The 'Dawson's Creek' alum shares Cricket, 10, and Birdie, 15, with ex Marc Silverstein
Busy Philipps is getting ready to a shift in her household this back-to-school season.
Speaking with PEOPLE about her partnership with Two Good Yogurt and their nonprofit partner organizations, City Harvest and We Don’t Waste, the mom of two, 44, opens up about how her family is preparing for older child Birdie, 15, to head to her first year at boarding school.
The Girls5Eva actress admits that she wasn't immediately fond of the idea of Birdie leaving the nest, giving credit to ex-husband Marc Silverstein, 52, for being "a little bit more thoughtful in his response."
"I have to give the kids' dad so much credit because I immediately was like, 'Absolutely no, not happening," she tells PEOPLE. "He was like, 'Listen, why don't we hear this kid out? Why don't we see it through and go look at the school, talk to them and see where it takes us?'"
"Ultimately, the plan is that she will be where she goes for all of high school, but I'm also open to this if it's just a year. That would be an amazing experience for her to have either way," says Philipps. "One thing I also took into consideration is that these kids have been through a really intense few years with the pandemic and essentially being stuck in the house with their parents. So maybe it's not a bad thing for Birdie to go live with some other kids and have that socialization that maybe was missed out on a bit during the pandemic."
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Still, the decision took "a lot of conversations," with Philipps admitting she's "still in the process of dealing with it myself as a mom who, of course, just wants my babies to stay close to me."
"But I feel confident like Birdie's such a strong individual. She's such a smart, unique person that I feel really confident in her ability to succeed in whatever situation she's in," says the proud mom — who also shares daughter Cricket, 10, with Silverstein. "And if it turns out this is not the situation for her, and I'm not saying that will be the case, so be it."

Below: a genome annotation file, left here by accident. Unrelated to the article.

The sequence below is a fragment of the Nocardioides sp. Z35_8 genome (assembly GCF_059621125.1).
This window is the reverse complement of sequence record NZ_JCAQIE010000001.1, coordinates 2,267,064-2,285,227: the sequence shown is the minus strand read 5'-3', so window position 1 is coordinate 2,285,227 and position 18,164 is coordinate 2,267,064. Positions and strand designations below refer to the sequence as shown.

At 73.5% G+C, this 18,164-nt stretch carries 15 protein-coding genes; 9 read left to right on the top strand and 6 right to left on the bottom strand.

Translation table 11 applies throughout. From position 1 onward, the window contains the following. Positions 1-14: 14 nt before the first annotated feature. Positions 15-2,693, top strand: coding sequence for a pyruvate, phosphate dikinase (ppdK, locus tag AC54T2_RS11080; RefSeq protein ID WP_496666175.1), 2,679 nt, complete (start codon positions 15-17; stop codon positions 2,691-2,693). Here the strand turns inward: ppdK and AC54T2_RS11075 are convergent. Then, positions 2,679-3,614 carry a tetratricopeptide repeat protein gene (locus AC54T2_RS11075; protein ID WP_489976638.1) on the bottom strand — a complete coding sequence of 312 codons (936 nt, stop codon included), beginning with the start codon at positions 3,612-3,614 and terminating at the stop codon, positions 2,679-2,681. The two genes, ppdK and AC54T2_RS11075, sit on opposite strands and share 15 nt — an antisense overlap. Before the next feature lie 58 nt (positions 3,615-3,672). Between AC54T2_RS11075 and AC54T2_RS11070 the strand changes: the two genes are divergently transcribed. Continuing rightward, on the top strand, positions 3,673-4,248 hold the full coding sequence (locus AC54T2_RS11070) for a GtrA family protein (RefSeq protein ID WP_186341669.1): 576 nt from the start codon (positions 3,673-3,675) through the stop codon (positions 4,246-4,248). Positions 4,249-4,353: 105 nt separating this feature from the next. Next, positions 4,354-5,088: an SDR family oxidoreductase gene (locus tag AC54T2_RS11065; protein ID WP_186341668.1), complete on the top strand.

"It's a constant process. Parenting is constantly learning, and I think one thing that I try to return to is that I'm not going to nail it every time," Philipps says. "The important thing is that I'm able to acknowledge and apologize when I need to, and also give myself grace and move on."
She continues, "I have a tendency to be really hard on myself, so continually reminding myself, that no one's a perfect parent and no one wants you to be a perfect parent. I think kids would be really boring if they all had perfect parents."
In the meantime, the actress mom is embracing her freer-than-usual time, courtesy of the current strikes, and getting in all the family time she can.
"We had a really sweet moment the other night. I think that the kids, they are both realizing that Birdie's going to be away at school. She has a lot of breaks; it's not like she's going away forever — not even like college, really, there are way more breaks and we're going to see her more often than that since she is just 15 — but I think that the girls are realizing that they are not going to be with each other daily," she shares.
"And so there's a real sweetness that they've had with one another, playing this weird little stacking game that was popular on TikTok. We were all crammed in Birdie's bedroom and their dad was there too, and we were just laughing," Philipps recalls.